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Singing makes me feel better

John says singing has improved his lung health – and made him happier.

John Price

I’ve always struggled with my breathing. I was diagnosed with asthma in 1942, when I was just 6 months old. And later in life I developed COPD.

Nowadays we’re told that exercise is good for people with breathing problems. But when I was young, there was no sport at school if you had asthma.

I left school at 17, and after 5 years I qualified as a ships draughtsman. It was about this time I spoke to my doctor about my breathing.

He advised that I should smoke a few cigarettes every morning to loosen my lungs.

To loosen my lungs!

Apparently this was quite common before the war. I trusted my doctor, so I did what I was told. But it’s addictive, and I was soon hooked.

Hindsight is great, isn’t it?

I can’t sing

I’m now living with severe COPD. This puts considerable restrictions on me, unless I plan everything very carefully.

I love socialising. So for the last 16 years, I’ve been chair of my local Breathe Easy support group in Colchester. I really enjoy this – I can get out and chat to people like me.

But when Ashley from the British Lung Foundation asked me to help set up a singing group, I had reservations.

I can’t sing. But I soon found out that singing could actually help people with lung conditions. So I decided to move past my doubts, and give it a go.

Singing group

How the class works

We’re lucky to have a brilliant music therapist called Mary Anne. She makes the whole hour fun. I really look forward to it.

We start with some breathing and singing exercises. Some of these involve making funny faces and funny noises – we always have a good laugh. It’s a good icebreaker, especially if you’re a nervous first-timer.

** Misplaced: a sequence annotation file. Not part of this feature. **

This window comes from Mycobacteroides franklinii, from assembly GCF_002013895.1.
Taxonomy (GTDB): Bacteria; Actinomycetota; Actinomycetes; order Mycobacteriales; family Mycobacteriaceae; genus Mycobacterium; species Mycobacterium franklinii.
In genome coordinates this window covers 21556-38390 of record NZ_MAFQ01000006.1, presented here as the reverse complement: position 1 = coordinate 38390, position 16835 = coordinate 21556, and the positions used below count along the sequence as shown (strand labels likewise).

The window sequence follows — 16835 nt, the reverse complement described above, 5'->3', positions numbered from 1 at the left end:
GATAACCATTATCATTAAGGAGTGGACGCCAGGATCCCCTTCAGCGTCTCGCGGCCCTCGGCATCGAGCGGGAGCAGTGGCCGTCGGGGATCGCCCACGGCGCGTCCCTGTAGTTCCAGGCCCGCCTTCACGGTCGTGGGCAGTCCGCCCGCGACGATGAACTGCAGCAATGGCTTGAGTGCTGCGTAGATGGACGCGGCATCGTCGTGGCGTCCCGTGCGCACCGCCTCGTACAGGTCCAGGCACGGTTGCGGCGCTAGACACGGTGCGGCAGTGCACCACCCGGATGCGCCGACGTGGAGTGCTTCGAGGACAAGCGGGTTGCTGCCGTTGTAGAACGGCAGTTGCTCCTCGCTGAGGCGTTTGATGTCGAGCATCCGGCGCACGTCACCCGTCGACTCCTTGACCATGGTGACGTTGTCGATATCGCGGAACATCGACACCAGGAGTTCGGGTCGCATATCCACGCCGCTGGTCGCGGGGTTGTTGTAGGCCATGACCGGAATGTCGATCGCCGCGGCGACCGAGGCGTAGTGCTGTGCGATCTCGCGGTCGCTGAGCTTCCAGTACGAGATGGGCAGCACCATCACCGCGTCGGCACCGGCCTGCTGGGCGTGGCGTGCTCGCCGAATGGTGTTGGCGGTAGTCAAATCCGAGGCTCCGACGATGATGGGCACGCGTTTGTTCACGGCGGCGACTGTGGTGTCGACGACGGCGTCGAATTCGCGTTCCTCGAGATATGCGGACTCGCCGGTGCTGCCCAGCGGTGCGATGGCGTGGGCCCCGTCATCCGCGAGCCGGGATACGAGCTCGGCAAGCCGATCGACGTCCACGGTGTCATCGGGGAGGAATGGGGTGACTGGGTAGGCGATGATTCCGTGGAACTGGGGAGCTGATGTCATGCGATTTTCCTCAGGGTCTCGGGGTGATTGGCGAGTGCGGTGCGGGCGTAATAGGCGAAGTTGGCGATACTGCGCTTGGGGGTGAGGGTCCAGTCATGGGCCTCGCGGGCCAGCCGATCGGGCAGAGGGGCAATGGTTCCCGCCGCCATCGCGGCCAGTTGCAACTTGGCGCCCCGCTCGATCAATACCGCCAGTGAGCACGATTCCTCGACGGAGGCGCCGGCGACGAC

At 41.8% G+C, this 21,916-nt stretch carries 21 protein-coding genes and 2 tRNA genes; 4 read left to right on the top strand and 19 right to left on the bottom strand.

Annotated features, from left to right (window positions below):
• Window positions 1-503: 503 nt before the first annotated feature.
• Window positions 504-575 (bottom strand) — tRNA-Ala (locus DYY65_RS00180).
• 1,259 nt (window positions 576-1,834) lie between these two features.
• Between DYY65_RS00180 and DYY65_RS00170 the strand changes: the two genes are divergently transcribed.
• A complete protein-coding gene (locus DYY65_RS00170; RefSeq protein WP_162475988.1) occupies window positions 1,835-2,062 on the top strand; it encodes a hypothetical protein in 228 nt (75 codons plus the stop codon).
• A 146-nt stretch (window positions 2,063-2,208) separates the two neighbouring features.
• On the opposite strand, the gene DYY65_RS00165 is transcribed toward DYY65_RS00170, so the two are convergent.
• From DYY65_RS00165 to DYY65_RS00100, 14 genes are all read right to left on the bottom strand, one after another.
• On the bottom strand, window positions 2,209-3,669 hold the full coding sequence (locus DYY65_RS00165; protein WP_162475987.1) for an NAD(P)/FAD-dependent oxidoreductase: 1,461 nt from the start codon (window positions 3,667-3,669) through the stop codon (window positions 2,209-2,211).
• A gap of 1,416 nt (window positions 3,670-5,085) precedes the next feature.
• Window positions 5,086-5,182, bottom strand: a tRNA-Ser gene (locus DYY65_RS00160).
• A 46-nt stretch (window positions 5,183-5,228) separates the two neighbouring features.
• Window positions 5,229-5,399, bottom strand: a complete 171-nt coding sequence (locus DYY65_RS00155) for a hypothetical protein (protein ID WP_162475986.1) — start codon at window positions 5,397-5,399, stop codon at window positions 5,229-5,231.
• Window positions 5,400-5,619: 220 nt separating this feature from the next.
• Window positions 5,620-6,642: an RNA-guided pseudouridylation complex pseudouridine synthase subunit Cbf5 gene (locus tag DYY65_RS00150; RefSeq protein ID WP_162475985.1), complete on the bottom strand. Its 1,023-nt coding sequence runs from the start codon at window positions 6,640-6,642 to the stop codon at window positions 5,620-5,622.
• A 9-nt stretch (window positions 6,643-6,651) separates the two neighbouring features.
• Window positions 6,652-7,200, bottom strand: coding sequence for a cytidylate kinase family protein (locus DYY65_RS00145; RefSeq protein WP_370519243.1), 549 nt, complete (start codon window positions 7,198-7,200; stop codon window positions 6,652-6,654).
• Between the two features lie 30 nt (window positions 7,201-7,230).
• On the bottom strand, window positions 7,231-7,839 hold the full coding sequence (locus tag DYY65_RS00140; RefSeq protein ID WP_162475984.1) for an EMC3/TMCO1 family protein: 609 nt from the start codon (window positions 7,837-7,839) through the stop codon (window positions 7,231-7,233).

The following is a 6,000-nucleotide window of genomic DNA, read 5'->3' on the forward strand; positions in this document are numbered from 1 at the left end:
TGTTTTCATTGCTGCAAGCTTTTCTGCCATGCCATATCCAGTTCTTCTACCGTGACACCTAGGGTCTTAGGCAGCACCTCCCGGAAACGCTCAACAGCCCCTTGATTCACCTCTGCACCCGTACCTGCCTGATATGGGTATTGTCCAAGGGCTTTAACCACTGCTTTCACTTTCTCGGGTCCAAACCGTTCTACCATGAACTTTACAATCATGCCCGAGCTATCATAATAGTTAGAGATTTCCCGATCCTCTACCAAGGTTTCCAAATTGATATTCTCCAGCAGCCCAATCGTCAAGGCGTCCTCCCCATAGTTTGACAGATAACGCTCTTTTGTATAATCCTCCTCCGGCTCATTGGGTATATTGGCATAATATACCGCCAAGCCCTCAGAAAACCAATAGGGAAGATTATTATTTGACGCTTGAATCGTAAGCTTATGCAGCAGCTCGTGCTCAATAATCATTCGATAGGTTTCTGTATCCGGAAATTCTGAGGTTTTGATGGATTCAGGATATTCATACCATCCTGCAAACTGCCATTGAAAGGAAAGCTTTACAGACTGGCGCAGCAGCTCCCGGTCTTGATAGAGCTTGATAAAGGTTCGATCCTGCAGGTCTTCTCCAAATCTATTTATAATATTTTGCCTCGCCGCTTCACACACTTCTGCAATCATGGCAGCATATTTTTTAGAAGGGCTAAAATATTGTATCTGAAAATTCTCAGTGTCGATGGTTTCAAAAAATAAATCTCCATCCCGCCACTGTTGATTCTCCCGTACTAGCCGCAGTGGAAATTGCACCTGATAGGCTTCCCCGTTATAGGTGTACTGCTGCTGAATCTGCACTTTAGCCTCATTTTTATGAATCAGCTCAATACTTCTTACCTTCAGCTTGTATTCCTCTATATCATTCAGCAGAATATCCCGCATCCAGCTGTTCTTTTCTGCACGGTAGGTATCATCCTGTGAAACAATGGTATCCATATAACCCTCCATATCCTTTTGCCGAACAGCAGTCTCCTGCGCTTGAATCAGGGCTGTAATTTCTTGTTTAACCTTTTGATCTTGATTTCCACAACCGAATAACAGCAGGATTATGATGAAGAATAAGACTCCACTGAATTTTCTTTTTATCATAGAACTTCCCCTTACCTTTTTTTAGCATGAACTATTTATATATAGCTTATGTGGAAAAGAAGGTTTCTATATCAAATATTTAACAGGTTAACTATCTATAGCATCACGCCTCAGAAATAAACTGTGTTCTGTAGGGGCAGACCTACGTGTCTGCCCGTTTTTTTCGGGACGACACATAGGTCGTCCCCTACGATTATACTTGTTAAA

That’s followed by 30 minutes of singing together. The most important thing is improving our health – but we don’t sound too bad either!

We look forward to it

There’s a long way to go, but we all enjoy it. The singing and the socialising have both helped our health. There’s a camaraderie, and it brings back memories of songs I’d forgotten.

Many come along feeling sceptical, not really sure how it will help. And most of them have stuck with it, and now really look forward to coming back and singing with us all.

I always feel better afterwards. I think everybody does – and that’s reflected in the increase in numbers attending since we first started.

Singing makes me feel better – and it’s an enjoyable afternoon out, which leaves me happy for the journey home.

My advice is simple. Try it – you won’t regret it.

We’ve put together a video, showing what our singing class is all about.  You can watch it below – I hope you like it.


How wonderful to look at my BLF e mail and see you smiling back at me. I don't know if you remember my husband Maurice Foster. We came to your breathe easy group for a while until Maurice could no longer make the journey (2008ish). Following his passing the years were very difficult for me until I also discovered the power of singing. I am now a member of Rock Choir and the help and support has been invaluable. Keep up the good work John. You always were an amazing man when we had the pleasure of being in your group. Best Wishes Penny Foster
Thank you Penny .Glad you are enjoying singing as well.

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23 September 2016